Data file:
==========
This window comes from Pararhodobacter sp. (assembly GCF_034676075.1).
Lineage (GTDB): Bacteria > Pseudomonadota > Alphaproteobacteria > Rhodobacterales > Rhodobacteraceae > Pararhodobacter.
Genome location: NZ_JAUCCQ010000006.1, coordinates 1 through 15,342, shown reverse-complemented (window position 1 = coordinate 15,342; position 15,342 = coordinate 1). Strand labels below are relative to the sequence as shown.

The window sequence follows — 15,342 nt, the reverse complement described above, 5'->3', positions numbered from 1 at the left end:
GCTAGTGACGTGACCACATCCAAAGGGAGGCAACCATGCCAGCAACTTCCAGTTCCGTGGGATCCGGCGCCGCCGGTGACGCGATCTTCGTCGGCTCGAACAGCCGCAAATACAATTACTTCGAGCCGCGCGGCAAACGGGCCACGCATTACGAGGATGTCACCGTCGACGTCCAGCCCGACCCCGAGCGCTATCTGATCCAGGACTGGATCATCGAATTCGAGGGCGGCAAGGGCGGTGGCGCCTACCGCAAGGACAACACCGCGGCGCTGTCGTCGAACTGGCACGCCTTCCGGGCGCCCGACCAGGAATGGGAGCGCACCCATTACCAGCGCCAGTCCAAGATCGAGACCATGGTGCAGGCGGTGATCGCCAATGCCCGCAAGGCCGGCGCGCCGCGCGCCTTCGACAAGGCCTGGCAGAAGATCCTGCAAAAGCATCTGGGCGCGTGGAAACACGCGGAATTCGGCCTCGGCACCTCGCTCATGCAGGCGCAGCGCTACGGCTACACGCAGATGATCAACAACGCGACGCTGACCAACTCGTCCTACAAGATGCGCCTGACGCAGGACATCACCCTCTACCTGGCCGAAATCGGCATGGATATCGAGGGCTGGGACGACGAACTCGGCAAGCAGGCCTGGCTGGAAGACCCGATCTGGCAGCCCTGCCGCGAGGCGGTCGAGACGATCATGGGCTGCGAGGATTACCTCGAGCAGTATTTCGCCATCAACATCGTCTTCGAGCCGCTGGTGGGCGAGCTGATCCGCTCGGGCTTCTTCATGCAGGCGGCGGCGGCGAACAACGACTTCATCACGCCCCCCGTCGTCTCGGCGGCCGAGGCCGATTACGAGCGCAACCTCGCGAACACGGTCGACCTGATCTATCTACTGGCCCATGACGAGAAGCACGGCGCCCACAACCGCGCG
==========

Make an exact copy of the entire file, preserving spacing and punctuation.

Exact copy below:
This window comes from Pararhodobacter sp. (assembly GCF_034676075.1).
Lineage (GTDB): Bacteria > Pseudomonadota > Alphaproteobacteria > Rhodobacterales > Rhodobacteraceae > Pararhodobacter.
Genome location: NZ_JAUCCQ010000006.1, coordinates 1 through 15,342, shown reverse-complemented (window position 1 = coordinate 15,342; position 15,342 = coordinate 1). Strand labels below are relative to the sequence as shown.

The window sequence follows — 15,342 nt, the reverse complement described above, 5'->3', positions numbered from 1 at the left end:
GCTAGTGACGTGACCACATCCAAAGGGAGGCAACCATGCCAGCAACTTCCAGTTCCGTGGGATCCGGCGCCGCCGGTGACGCGATCTTCGTCGGCTCGAACAGCCGCAAATACAATTACTTCGAGCCGCGCGGCAAACGGGCCACGCATTACGAGGATGTCACCGTCGACGTCCAGCCCGACCCCGAGCGCTATCTGATCCAGGACTGGATCATCGAATTCGAGGGCGGCAAGGGCGGTGGCGCCTACCGCAAGGACAACACCGCGGCGCTGTCGTCGAACTGGCACGCCTTCCGGGCGCCCGACCAGGAATGGGAGCGCACCCATTACCAGCGCCAGTCCAAGATCGAGACCATGGTGCAGGCGGTGATCGCCAATGCCCGCAAGGCCGGCGCGCCGCGCGCCTTCGACAAGGCCTGGCAGAAGATCCTGCAAAAGCATCTGGGCGCGTGGAAACACGCGGAATTCGGCCTCGGCACCTCGCTCATGCAGGCGCAGCGCTACGGCTACACGCAGATGATCAACAACGCGACGCTGACCAACTCGTCCTACAAGATGCGCCTGACGCAGGACATCACCCTCTACCTGGCCGAAATCGGCATGGATATCGAGGGCTGGGACGACGAACTCGGCAAGCAGGCCTGGCTGGAAGACCCGATCTGGCAGCCCTGCCGCGAGGCGGTCGAGACGATCATGGGCTGCGAGGATTACCTCGAGCAGTATTTCGCCATCAACATCGTCTTCGAGCCGCTGGTGGGCGAGCTGATCCGCTCGGGCTTCTTCATGCAGGCGGCGGCGGCGAACAACGACTTCATCACGCCCCCCGTCGTCTCGGCGGCCGAGGCCGATTACGAGCGCAACCTCGCGAACACGGTCGACCTGATCTATCTACTGGCCCATGACGAGAAGCACGGCGCCCACAACCGCGCG